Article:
One of the major obstacles to economic growth and job creation in developing countries is often an inadequate, unreliable and unaffordable supply of energy. More than 1.3 billion people around the world lack access to electricity. This stifles investment, increases costs of goods and services and often forces families to seek expensive and polluting fuel sources. An unreliable source of power can hamper the delivery of critical services like health care and reduce job opportunities—particularly for the poor and socially disadvantaged.
Many of MCC’s partner countries prioritize energy investments as building blocks for the economic development of their countries and the well-being of their citizens. MCC invests in the energy sector to help create self-sustaining power systems to meet current and future energy needs of businesses and households, as well as to attract private investment to stimulate economic growth.
Attracting private investment
With estimated power sector investment needs of approximately $40 billion in Africa and $70 billion in South Asia per year, countries in these regions need to look beyond traditional donors, development banks or domestic markets to plug the investment gap. Private sector capital and expertise are vital to expanding and improving the sector—and transparent governance, contract enforcement, creditworthy institutions and respect for the rule of law are some of the necessary preconditions to attract such investment. MCC helps partner countries to address gaps in their energy sector policies, laws and regulations and strengthens sector institutions to help create a business-friendly environment.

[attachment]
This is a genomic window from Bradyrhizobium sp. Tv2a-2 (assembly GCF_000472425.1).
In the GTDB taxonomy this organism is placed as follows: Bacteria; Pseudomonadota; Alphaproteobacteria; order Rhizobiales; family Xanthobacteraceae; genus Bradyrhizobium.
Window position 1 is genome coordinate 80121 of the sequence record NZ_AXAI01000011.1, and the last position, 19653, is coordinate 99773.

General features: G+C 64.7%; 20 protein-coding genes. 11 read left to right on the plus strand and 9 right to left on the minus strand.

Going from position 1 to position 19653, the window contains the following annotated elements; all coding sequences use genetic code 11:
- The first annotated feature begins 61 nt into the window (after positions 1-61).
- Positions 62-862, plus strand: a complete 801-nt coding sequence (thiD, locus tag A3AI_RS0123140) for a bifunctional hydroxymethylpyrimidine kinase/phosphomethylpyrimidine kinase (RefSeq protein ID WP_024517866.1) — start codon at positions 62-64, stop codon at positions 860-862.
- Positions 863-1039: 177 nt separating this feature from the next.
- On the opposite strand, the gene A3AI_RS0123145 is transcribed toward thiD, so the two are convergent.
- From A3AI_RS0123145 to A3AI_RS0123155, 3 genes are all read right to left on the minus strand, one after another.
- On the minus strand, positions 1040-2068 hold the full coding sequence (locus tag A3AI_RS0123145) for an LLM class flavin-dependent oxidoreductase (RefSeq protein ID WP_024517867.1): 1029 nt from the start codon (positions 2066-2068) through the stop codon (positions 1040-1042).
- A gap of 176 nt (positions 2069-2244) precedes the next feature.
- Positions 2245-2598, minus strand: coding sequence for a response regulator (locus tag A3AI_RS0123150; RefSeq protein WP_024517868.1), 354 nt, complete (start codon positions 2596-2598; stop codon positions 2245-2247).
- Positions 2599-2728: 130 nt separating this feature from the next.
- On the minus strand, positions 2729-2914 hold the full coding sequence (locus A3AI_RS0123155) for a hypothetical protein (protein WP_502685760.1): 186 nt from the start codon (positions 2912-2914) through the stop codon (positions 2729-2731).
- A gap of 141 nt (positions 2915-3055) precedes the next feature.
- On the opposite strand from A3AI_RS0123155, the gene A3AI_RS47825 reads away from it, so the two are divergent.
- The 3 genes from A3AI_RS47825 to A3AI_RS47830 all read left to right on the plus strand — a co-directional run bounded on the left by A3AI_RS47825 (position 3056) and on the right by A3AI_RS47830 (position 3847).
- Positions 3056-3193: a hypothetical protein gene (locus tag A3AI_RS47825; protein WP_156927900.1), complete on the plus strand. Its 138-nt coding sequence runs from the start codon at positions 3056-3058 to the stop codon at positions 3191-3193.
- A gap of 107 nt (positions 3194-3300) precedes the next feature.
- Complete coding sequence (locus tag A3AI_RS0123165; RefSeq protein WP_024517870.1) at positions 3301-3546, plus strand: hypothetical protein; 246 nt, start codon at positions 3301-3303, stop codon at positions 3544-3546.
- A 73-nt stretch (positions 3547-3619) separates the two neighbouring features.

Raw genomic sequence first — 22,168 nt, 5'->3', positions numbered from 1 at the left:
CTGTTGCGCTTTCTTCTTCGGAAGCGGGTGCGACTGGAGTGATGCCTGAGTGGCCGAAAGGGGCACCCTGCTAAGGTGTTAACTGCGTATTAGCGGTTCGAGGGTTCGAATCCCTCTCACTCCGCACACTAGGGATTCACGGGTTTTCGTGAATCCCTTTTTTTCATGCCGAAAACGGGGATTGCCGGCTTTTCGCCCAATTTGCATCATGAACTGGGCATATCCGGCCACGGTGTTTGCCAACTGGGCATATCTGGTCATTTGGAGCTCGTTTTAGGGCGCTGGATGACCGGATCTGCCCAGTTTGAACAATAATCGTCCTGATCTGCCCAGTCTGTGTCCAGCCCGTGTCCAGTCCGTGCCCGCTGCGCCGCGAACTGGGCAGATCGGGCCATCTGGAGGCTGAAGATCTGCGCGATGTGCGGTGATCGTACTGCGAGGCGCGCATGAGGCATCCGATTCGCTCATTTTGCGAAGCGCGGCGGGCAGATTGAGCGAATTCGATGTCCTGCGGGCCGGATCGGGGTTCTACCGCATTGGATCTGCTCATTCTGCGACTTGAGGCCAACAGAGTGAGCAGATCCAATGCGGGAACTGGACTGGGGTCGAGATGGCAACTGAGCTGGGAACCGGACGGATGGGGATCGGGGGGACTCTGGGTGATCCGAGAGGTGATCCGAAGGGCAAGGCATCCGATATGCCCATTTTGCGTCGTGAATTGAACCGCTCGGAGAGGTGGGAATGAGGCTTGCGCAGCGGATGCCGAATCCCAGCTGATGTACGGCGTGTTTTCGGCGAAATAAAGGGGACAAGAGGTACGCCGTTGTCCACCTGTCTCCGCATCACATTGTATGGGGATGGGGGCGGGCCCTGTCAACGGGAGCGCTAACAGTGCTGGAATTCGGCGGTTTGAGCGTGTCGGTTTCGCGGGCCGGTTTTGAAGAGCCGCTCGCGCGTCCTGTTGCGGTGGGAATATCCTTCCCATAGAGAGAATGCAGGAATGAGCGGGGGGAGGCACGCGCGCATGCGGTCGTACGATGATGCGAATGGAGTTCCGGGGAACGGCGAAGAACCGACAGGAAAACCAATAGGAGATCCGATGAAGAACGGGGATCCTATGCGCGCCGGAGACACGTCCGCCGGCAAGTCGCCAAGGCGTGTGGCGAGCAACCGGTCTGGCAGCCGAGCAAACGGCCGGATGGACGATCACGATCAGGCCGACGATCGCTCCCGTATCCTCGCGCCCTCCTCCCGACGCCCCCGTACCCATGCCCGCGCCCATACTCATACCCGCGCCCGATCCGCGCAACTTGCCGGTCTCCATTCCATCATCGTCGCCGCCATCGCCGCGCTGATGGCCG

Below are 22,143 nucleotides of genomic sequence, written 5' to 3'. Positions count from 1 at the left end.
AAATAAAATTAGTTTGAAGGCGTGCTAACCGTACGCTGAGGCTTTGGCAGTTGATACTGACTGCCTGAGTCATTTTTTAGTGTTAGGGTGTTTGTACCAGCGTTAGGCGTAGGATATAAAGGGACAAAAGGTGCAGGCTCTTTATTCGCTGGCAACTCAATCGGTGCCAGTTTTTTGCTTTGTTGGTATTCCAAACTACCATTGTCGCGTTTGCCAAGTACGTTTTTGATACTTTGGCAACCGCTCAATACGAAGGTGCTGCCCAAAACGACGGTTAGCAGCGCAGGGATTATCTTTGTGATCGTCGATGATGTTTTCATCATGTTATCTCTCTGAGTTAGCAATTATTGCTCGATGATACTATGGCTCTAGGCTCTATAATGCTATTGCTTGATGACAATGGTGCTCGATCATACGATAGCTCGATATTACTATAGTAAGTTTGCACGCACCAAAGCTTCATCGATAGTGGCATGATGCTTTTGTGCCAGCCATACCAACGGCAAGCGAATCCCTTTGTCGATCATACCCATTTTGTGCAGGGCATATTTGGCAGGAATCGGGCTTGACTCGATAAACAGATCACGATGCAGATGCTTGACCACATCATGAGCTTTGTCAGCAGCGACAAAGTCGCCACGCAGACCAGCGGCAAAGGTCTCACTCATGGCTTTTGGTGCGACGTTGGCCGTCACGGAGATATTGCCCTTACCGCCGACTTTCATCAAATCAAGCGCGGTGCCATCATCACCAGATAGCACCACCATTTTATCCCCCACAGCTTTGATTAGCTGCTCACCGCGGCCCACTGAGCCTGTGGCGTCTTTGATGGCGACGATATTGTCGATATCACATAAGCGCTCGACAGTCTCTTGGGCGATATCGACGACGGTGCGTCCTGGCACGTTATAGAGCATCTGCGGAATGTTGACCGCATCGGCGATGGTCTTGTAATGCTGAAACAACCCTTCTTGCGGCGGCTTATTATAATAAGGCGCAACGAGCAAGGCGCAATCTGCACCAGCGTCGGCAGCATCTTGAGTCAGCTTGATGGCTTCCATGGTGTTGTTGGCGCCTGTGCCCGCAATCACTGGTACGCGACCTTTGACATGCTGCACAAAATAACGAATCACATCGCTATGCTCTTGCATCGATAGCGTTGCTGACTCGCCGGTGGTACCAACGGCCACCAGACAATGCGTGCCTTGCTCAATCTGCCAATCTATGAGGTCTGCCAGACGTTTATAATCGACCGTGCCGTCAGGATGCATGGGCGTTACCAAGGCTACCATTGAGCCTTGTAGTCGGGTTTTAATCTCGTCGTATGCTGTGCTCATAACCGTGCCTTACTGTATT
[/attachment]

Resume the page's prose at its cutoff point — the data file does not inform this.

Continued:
Access to reliable and affordable power is critical to creating and sustaining economic growth. In order to ensure such access, countries must have the right physical infrastructure in place. To facilitate this, MCC invests in strategically identified power infrastructure, spanning the entire power sector value chain.
Addressing climate change
MCC is committed to investing in climate-smart measures. In a number of countries, MCC provides grants towards the development of renewable sources of energy to serve both on- and off-grid communities. MCC also promotes energy efficiency measures, which are not only important to reduce the cost of electricity for beneficiaries but are also vital to reducing the amount of energy needed.
Supporting institutional capacity and human capital
Investing in the capacity of energy institutions helps create a workforce with the necessary skills to deliver the services required to help an economy grow. By building the capacity of key stakeholders and providing technical assistance to public and private energy organizations, partner countries gain foundational knowledge in areas like project planning, coordination and resource management.